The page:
Drilling Wells

There are seasons in the spiritual life that come and go and each brings with them unique challenges and rewards. Perhaps the most feared is the spiritual drought. This is a time when you feel especially distant from God and your spiritual life seems to dry up. This can be devastating.  In many ways, the spiritual insight and faith we gain from prayer and reflection are akin to water which is so necessary for our survival and when it drys up we are left in a very desolate place. When this happens we face several choices: 1) Do nothing and wither from thirst 2) Drill new wells 3) Drill an existing well deeper. The winter and spring of this year was a time of intense spiritual drought in my life and in my encounter with this crisis I tried all three of the above choices. Now that I have moved (with God’s love and grace) through this spiritual drought I thought I would share some of what I learned so that others might not make the same mistakes that I did.

One of the first things I did was reflect on how I ended up in a time of spiritual drought and, for me, the answer was pretty clear: I let my work at the church and my family responsibilities crowd out my time for prayer, scripture reading and personal reflection. Over time I just spent less and less of my time doing the things required to nurture my spiritual life. Now I did so for a number of “good” reasons: increasing responsibilities at work and at home, a desire to help others, the mistaken belief that time for personal spiritual formation was a selfish thing (and being selfish is a bad thing for a Christian to do), the desire to meet certain goals as a pastor, father, and husband. In all of this it is easy to lose sight of what gives you the energy to be and do what you want and need to do. In the Old Testament, God warned the Hebrews that this sort of thing can happen. As they were about to settle Canaan, God warned them of the dangers of forgetting who and whose they were. He warned them of the peril of crediting their ability as the source of the success they experienced. And of course, we know that is exactly what they did. So you begin to take the source of your spiritual energy for granted. You accomplish goals and complete tasks and you begin to think that it was your resolve, your intelligence, and your ability that made it all happen. Without time for prayer and reflection you will forget who and whose you are. And when that happens, many are the voices that will fill the void you have created. You fall prey to the temptation that you can be all the things you need to be and do all the things that you need to do on your own.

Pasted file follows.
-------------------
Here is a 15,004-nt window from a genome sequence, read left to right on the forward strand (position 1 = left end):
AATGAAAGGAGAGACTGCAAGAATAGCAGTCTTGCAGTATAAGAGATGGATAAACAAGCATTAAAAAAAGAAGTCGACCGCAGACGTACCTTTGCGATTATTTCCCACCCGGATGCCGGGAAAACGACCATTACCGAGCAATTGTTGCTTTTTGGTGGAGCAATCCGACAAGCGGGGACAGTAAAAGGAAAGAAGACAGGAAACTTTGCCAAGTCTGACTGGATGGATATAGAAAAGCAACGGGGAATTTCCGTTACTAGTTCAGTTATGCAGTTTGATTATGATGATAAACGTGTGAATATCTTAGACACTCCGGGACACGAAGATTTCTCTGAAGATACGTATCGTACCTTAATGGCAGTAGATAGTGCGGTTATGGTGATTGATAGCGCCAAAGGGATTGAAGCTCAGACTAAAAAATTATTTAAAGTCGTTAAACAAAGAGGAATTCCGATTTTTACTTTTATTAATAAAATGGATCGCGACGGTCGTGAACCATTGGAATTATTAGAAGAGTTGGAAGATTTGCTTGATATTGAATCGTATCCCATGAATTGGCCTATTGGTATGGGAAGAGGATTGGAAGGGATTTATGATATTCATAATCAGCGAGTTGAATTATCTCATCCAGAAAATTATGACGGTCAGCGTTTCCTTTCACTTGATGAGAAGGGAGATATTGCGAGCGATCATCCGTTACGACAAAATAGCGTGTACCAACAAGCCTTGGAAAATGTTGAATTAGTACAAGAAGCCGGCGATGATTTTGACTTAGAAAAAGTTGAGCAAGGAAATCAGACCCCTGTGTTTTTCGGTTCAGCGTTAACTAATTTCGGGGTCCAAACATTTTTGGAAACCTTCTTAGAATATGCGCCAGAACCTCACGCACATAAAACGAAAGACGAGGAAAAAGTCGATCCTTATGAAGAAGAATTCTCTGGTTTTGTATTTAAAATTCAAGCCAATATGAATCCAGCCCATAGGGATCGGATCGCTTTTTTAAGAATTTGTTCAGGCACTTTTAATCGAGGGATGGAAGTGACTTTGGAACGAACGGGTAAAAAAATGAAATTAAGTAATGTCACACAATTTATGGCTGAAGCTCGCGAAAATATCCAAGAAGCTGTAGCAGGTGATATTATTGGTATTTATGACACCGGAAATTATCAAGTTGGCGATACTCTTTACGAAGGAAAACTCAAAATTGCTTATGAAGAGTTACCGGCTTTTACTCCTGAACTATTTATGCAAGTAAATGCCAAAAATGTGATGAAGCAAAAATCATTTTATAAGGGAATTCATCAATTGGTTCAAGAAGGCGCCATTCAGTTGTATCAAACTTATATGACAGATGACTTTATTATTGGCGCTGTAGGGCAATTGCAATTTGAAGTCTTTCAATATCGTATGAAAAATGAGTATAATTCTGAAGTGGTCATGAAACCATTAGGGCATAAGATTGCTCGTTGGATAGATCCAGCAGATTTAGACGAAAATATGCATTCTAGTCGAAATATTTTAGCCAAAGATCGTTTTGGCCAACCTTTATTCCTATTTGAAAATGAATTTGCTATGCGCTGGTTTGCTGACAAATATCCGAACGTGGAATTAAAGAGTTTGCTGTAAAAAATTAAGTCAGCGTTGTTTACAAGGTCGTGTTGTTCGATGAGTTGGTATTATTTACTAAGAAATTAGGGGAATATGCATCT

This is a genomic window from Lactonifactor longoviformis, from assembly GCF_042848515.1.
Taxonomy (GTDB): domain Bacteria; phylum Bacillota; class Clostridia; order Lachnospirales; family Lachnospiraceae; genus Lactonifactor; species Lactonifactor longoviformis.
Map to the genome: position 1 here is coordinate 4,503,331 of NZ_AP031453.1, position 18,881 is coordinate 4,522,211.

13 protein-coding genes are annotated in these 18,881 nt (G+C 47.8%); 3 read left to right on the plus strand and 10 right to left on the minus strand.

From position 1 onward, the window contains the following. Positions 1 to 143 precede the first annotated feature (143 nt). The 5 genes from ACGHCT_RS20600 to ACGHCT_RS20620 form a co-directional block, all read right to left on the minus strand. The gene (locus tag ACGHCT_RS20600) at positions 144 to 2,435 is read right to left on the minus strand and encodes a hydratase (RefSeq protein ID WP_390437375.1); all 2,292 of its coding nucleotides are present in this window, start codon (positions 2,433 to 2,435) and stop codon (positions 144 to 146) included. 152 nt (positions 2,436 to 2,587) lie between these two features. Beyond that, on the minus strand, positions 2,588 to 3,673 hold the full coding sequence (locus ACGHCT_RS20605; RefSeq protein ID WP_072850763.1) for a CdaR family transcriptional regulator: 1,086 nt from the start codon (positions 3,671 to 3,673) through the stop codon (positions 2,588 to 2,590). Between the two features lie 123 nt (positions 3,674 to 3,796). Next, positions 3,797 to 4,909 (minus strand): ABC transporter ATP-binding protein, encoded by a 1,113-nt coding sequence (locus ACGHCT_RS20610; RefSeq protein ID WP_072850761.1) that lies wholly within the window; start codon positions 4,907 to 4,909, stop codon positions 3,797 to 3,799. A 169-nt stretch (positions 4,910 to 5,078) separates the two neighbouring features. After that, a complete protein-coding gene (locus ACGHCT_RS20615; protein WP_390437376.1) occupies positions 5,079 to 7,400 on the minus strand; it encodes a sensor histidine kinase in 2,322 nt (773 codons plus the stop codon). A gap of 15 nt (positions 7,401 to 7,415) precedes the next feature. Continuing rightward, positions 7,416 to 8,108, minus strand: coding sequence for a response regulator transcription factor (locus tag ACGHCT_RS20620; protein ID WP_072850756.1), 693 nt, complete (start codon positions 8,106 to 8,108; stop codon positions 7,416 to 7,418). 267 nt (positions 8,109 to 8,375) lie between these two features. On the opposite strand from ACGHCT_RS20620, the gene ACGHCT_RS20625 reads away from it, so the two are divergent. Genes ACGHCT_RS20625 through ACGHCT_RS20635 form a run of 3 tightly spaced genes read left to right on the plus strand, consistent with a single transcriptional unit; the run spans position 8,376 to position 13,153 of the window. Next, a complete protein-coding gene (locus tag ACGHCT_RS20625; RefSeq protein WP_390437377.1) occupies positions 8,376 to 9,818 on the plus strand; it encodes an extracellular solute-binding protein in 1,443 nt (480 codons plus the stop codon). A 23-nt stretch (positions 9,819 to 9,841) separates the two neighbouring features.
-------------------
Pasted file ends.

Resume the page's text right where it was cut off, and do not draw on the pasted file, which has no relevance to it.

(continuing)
But the truth is you can’t do it on your own. Sooner or later you will reach the limits of your own strength and resolve as the debilitating effects of spiritual thirst set in. When this happens, it launches a cascade of undesirable effects in your life. My enthusiasm for ministry went way down and my work at the church felt mechanical and hollow. My creativity dried up and writing became extremely difficult. Insight into my own life vaporized. I stopped being patient in stressful situations at home or at work. When I looked at myself in the mirror, I felt as though I was “looking through a glass darkly” as the Apostle Paul writes in 1 Corinthians 13:12. And when you have trouble recognizing the person you have become, it is time to admit that you have a problem and take steps to remedy it.

I started taking those steps over the summer months. With the help of others, I started drilling the spiritual well deeper and also began to drill some new wells. Perhaps I should not be surprised by it but the living water was there all along waiting for me access it. As I reflect on what got the water flowing again several thoughts come to mind. Getting started is perhaps the most important thing. Don’t beat yourself up for what you have allowed to happen. Just begin the search for the living water. Don’t wait for the pefect book or tool or resource because there will never be the perfect book or tool or resource. Set aside the time for prayer and spiritual reflection. Don’t wait for the time to materialize. Don’t try to fit it into your schedule. Do it first and then fit the rest of your life around it. I would also recommend that you do what works for you. Try different things until you hit on the right combination of prayer, scripture, books, journaling, etc. And make sure you have realistic expectations. Not every day will be a “mountain top” experience where you feel God especially near. To borrow an anaology from baseball: you don’t have to hit a homerun every time at bat - just try and get on base. Some days will be more special or revelatory of spiritual insight than others and that is OK. God is also found in the normal routines and disciplines of life. God often meets us in the ordinary. Time spent in prayer and spiritual reflection attunes our senses to God’s presence in the places where we might have previously overlooked him.

John Wesley (the founder of Methodism) conceived of the spiritual life as a lifelong process way back in the 18th century and we would do well to remember his guidance. For Wesley, spirituality is the not the result of a singular event. It may begin there but it needs refreshment if we are to grow in our relationship with God. Each day brings us another opportunity to drill the spiritual well ever deeper. If we stop drilling, we run the risk of running out of water as the well dries up. I have learned the hard way about the dangers of letting that happen. It is not an experience I wish to repeat. It is my prayer that these words will either help you avoid such a crisis or will help you find your way out of it because living in spiritual thirst is no way to live.